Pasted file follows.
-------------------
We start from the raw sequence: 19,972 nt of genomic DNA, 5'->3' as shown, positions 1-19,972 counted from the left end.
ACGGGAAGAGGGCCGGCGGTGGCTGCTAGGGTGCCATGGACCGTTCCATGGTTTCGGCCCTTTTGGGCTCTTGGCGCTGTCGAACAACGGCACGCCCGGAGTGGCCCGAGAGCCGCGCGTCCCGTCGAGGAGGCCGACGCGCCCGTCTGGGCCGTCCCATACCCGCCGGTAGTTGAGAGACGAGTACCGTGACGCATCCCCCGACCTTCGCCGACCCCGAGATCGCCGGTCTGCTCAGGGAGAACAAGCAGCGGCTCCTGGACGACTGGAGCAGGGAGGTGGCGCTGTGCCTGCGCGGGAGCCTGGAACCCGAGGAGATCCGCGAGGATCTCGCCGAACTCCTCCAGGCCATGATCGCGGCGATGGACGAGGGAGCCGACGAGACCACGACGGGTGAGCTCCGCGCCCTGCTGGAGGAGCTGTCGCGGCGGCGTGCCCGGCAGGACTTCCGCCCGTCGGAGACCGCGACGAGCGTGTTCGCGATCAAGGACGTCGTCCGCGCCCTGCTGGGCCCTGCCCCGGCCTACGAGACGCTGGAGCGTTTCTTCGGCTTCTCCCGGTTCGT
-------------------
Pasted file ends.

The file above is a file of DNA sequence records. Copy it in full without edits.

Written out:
We start from the raw sequence: 19,972 nt of genomic DNA, 5'->3' as shown, positions 1-19,972 counted from the left end.
ACGGGAAGAGGGCCGGCGGTGGCTGCTAGGGTGCCATGGACCGTTCCATGGTTTCGGCCCTTTTGGGCTCTTGGCGCTGTCGAACAACGGCACGCCCGGAGTGGCCCGAGAGCCGCGCGTCCCGTCGAGGAGGCCGACGCGCCCGTCTGGGCCGTCCCATACCCGCCGGTAGTTGAGAGACGAGTACCGTGACGCATCCCCCGACCTTCGCCGACCCCGAGATCGCCGGTCTGCTCAGGGAGAACAAGCAGCGGCTCCTGGACGACTGGAGCAGGGAGGTGGCGCTGTGCCTGCGCGGGAGCCTGGAACCCGAGGAGATCCGCGAGGATCTCGCCGAACTCCTCCAGGCCATGATCGCGGCGATGGACGAGGGAGCCGACGAGACCACGACGGGTGAGCTCCGCGCCCTGCTGGAGGAGCTGTCGCGGCGGCGTGCCCGGCAGGACTTCCGCCCGTCGGAGACCGCGACGAGCGTGTTCGCGATCAAGGACGTCGTCCGCGCCCTGCTGGGCCCTGCCCCGGCCTACGAGACGCTGGAGCGTTTCTTCGGCTTCTCCCGGTTCGT